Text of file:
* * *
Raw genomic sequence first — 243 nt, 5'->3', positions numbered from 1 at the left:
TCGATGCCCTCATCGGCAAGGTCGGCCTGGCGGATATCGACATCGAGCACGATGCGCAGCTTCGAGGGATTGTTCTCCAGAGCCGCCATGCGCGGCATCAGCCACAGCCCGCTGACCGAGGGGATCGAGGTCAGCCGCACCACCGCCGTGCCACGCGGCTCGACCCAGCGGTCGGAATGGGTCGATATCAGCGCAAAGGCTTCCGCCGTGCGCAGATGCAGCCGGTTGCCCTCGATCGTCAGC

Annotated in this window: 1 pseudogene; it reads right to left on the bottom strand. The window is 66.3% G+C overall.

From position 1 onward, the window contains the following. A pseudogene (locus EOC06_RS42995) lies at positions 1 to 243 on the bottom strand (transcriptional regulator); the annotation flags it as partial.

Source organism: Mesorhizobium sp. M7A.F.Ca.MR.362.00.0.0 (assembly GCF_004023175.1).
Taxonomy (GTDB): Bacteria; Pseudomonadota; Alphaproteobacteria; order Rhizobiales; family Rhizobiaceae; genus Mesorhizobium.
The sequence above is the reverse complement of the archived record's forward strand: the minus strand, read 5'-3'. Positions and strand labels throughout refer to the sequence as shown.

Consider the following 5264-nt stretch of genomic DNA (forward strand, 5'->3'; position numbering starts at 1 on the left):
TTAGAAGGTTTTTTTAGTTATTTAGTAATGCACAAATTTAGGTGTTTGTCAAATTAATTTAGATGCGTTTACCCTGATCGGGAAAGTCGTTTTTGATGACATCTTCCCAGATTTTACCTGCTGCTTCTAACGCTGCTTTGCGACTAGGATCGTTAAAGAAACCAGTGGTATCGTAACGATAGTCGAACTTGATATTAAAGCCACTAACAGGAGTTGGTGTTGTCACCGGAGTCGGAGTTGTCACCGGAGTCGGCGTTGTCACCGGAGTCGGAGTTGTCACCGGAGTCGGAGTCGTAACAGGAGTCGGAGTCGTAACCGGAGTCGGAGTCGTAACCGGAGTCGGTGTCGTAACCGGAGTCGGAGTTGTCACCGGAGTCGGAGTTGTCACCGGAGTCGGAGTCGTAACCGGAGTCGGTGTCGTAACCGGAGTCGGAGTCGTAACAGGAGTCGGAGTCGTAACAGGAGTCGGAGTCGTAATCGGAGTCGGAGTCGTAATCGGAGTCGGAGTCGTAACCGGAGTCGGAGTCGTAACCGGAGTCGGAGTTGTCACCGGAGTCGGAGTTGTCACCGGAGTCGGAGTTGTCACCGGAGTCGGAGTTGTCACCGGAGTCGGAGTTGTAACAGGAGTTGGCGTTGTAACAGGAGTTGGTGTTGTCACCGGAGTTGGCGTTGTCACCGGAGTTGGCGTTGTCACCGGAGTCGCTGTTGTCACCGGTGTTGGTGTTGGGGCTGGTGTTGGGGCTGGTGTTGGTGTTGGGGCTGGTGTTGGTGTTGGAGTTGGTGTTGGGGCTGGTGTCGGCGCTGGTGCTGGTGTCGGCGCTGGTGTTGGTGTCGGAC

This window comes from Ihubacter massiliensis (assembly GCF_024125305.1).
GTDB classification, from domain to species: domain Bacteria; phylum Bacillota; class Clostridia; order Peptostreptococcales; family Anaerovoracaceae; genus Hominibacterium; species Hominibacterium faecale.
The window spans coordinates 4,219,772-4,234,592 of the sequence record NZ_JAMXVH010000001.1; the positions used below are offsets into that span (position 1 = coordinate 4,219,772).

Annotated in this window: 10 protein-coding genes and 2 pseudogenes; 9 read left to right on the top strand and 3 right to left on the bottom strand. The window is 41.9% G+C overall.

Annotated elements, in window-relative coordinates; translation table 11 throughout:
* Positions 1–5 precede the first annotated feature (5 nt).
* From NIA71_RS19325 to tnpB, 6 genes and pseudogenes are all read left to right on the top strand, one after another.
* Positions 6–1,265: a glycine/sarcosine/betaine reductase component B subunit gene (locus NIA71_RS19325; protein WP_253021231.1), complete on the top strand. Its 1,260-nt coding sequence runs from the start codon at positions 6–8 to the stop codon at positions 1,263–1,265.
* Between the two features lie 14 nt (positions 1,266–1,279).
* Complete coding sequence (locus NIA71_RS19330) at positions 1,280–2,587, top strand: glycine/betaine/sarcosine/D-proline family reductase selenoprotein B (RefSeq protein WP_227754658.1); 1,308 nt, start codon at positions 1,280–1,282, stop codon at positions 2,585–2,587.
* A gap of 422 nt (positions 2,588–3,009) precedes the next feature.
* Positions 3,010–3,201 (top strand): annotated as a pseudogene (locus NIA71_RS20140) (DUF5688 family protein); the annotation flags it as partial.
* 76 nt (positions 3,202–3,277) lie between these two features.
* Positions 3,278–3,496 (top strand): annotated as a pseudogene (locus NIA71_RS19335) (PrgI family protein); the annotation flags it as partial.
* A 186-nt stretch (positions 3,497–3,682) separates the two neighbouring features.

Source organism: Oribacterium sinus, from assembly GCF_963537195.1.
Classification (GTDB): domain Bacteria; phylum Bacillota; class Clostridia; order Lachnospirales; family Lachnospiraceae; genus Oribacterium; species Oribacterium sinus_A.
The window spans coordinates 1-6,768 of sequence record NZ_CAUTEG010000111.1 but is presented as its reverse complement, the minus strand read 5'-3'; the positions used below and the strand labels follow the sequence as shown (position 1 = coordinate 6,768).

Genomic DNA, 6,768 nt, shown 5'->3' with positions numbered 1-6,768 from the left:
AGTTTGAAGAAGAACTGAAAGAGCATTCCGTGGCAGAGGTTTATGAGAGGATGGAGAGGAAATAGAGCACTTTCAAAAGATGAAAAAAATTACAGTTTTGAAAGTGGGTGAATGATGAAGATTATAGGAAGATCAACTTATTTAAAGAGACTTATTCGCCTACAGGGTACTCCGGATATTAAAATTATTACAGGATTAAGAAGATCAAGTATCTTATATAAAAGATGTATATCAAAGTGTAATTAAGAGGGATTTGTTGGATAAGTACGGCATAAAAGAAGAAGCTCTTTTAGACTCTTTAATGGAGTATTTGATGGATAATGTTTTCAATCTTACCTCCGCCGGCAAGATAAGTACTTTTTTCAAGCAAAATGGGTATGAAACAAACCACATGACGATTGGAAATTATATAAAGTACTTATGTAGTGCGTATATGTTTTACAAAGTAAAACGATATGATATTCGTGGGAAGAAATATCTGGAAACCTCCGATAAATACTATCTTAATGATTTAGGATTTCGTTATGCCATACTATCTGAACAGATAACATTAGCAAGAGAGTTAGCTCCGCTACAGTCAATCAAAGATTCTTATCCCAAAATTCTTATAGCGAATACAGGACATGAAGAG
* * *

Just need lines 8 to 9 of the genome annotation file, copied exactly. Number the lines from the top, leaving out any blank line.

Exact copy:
Consider the following 5264-nt stretch of genomic DNA (forward strand, 5'->3'; position numbering starts at 1 on the left):
TTAGAAGGTTTTTTTAGTTATTTAGTAATGCACAAATTTAGGTGTTTGTCAAATTAATTTAGATGCGTTTACCCTGATCGGGAAAGTCGTTTTTGATGACATCTTCCCAGATTTTACCTGCTGCTTCTAACGCTGCTTTGCGACTAGGATCGTTAAAGAAACCAGTGGTATCGTAACGATAGTCGAACTTGATATTAAAGCCACTAACAGGAGTTGGTGTTGTCACCGGAGTCGGAGTTGTCACCGGAGTCGGCGTTGTCACCGGAGTCGGAGTTGTCACCGGAGTCGGAGTCGTAACAGGAGTCGGAGTCGTAACCGGAGTCGGAGTCGTAACCGGAGTCGGTGTCGTAACCGGAGTCGGAGTTGTCACCGGAGTCGGAGTTGTCACCGGAGTCGGAGTCGTAACCGGAGTCGGTGTCGTAACCGGAGTCGGAGTCGTAACAGGAGTCGGAGTCGTAACAGGAGTCGGAGTCGTAATCGGAGTCGGAGTCGTAATCGGAGTCGGAGTCGTAACCGGAGTCGGAGTCGTAACCGGAGTCGGAGTTGTCACCGGAGTCGGAGTTGTCACCGGAGTCGGAGTTGTCACCGGAGTCGGAGTTGTCACCGGAGTCGGAGTTGTAACAGGAGTTGGCGTTGTAACAGGAGTTGGTGTTGTCACCGGAGTTGGCGTTGTCACCGGAGTTGGCGTTGTCACCGGAGTCGCTGTTGTCACCGGTGTTGGTGTTGGGGCTGGTGTTGGGGCTGGTGTTGGTGTTGGGGCTGGTGTTGGTGTTGGAGTTGGTGTTGGGGCTGGTGTCGGCGCTGGTGCTGGTGTCGGCGCTGGTGTTGGTGTCGGAC